Friday, August 22, 2014
Inquirer Daily News

Sixers Look For A Physical Win

Doug Collins is happy with the way his 2-2 team has played, with all the games all on the road this season. He feels the 76ers have the ability to be a .500 team on the road, but says that some positive results are needed against some of the more physical teams.

Sixers Look For A Physical Win

Doug Collins is happy with the way his 2-2 team has played, with all the games all on the road this season. He feels the 76ers have the ability to be a .500 team on the road, but says that some positive results are needed against some of the more physical teams.

Collins says the two wins, over Phoenix and Golden State, are finesse teams in the same mold of the Sixers. The two losses have been to physical teams, Portland and Utah.

So now the Sixers head into a matchup with a team that Collins puts in the physical category during Wednesday’s game in New Orleans against the Hornets.

The 2-3 Hornets have outrebounded their opponents 249-206.

“What I have seen is we played well against teams that are like us, more finesse and we struggled against bigger, stronger teams,” Collins said after Tuesday’s practice at the Philadelphia College of Osteopathic Medicine.

So Collins, a master motivator, has presented the challenge to his team of beating a physical squad on the road.

“We’re looking at a bigger, stronger team and we have to start showing we can beat those kind of teams,” he said.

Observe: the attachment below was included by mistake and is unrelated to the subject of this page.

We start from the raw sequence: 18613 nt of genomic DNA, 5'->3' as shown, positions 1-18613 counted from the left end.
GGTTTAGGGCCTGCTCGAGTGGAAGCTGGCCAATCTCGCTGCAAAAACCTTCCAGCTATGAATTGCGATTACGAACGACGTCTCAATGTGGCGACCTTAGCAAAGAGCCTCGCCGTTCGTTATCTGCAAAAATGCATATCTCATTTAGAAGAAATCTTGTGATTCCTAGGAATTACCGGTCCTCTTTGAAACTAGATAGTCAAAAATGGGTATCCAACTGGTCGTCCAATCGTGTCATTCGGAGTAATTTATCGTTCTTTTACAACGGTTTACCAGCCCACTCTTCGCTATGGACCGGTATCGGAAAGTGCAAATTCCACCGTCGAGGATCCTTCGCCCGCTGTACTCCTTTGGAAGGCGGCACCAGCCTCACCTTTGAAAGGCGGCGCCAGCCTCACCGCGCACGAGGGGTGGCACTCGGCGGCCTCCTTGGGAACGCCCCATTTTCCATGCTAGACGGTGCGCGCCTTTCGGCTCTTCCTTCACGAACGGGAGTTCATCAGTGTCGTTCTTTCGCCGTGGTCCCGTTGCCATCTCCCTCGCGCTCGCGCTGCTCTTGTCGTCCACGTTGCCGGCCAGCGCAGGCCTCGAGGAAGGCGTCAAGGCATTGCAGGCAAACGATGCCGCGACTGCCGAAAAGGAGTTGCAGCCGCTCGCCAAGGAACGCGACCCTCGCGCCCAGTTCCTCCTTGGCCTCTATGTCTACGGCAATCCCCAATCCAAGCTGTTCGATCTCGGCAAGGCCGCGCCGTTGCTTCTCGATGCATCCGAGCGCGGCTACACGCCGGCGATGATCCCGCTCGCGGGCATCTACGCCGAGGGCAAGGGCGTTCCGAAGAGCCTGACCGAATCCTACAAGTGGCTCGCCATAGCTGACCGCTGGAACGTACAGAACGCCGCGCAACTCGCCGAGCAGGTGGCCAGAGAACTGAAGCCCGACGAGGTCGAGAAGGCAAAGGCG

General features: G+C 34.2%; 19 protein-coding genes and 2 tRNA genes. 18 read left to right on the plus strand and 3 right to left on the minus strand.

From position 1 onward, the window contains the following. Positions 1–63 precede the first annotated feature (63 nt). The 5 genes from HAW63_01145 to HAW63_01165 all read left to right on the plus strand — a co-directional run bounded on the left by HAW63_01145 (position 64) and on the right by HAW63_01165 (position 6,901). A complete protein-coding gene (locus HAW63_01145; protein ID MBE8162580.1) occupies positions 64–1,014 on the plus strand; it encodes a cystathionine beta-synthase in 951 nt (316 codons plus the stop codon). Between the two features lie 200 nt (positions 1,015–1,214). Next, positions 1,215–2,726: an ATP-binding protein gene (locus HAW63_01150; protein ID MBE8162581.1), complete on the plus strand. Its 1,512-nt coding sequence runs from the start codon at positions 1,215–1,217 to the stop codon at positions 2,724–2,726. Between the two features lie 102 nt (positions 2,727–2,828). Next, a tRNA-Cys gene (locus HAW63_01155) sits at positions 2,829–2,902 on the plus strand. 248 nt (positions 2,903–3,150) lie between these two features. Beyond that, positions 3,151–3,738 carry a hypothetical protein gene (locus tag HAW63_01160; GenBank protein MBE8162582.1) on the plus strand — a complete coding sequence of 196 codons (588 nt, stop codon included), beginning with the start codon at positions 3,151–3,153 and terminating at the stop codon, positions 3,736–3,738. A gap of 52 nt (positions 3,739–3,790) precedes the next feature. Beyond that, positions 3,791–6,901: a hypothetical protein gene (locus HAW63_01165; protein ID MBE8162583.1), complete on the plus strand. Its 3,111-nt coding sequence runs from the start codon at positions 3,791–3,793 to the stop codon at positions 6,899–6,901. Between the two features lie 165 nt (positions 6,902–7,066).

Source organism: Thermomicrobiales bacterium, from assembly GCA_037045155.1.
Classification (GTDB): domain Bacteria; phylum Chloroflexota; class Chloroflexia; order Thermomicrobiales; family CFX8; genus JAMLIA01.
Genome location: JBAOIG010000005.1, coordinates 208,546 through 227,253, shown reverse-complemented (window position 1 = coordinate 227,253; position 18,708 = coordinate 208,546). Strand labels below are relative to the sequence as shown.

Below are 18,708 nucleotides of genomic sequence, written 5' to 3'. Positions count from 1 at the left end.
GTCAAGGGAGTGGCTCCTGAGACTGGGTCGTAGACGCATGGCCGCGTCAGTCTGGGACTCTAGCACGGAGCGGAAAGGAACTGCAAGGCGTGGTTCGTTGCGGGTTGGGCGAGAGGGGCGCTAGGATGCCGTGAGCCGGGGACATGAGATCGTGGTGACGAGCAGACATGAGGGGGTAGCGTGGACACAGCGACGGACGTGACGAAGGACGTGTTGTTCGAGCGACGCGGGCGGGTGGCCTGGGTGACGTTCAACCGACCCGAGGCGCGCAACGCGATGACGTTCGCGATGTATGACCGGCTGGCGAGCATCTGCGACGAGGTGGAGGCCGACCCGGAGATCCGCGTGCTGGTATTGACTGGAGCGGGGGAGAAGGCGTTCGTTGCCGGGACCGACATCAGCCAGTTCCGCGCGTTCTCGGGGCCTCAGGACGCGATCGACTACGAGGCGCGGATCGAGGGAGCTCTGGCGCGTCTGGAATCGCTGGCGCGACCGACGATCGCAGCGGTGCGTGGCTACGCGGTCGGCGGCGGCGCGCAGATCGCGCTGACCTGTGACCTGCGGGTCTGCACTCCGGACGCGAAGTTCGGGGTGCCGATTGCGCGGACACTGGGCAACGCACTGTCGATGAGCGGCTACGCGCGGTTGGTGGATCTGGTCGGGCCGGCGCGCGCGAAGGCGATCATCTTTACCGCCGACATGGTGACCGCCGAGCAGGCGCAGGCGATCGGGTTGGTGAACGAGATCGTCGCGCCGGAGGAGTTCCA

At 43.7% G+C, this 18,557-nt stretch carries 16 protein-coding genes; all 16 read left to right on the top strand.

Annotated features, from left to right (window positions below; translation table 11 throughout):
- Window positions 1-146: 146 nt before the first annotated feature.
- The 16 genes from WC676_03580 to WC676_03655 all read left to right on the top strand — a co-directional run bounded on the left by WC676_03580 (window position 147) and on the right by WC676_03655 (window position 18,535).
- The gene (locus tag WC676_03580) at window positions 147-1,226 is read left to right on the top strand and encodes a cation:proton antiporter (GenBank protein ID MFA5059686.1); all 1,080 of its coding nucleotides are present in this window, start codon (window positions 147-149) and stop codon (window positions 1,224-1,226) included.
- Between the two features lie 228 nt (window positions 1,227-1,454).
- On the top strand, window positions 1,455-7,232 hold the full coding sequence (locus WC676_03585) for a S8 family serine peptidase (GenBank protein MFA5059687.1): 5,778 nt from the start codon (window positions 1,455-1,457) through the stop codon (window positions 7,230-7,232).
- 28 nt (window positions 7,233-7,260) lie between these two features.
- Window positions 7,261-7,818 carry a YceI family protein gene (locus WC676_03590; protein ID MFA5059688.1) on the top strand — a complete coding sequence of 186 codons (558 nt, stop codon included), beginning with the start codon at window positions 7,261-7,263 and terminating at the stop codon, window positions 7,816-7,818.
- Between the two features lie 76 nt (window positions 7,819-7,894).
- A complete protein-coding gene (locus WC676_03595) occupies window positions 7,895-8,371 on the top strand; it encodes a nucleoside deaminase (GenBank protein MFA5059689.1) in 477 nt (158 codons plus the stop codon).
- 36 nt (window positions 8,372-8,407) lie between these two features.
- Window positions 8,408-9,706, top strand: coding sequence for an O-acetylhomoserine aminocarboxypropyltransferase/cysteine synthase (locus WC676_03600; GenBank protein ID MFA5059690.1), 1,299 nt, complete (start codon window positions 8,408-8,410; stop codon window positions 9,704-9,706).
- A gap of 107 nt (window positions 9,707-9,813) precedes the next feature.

It won’t be easy even if shooting guard Eric Gordon (knee) doesn’t play. The Hornets said more would be known about his availability at Wednesday’s shootaround. Forward Trevor Ariza is questionable with a groin injury.

Not having either or both, will truly hurt New Orleans, which is offensively challenged as it is, averaging 86 points per game. (Conversely, the Sixers are averaging 103 points).

The Hornets have some decent size in the front court with Emeka Okafor (6-10, 255), Ariza (6-8, 210) and Carl Landry (6-9, 248) as the starters, but they bring even more size of the bench, including former Clipper Chris Kaman (7-0, 265) and former Sixer Jason Smith (7-0, 240).

Smith isn’t known as being a true banger inside, but he’s another big body.

Still, it’s hard to see the Hornets being able to keep up with the Sixers transition game. And if Gordon and Ariza don’t play, then the Hornets offense won’t look much different than Golden State’s in Saturday’s 107-79 loss to the Sixers.

Then again, don’t say that to Collins. He has his team believing every game on the road will be a dog-fight and that the Hornets provide the type of obstacle the Sixers need to conquer.

There are different ways to motivate a team, but Collins it seems is putting even more emphasis on this game. He realizes that beginning the season 3-2 on the road and then playing 18 of the next 22 games at the Wells Fargo Center would bode well for the Sixers.

And he wants the team to feel it can win against any style, which is why he has presented this latest challenge to the Sixers.

About this blog

Keith Pompey is in his first season covering the Sixers for The Inquirer after covering the Temple men’s basketball team for the past three years and Temple football the past two seasons.

Marc Narducci has served in a variety of roles with the Inquirer since beginning in 1983. He has covered the 76ers as a backup and a beat writer. In addition, Narducci has covered everything from the Super Bowl to the World Series and a lot in between.

Narducci also has a true passion for South Jersey scholastic sports, which he has covered for many years.

Keith Pompey Inquirer Staff Writer
Marc Narducci Inquirer Columnist
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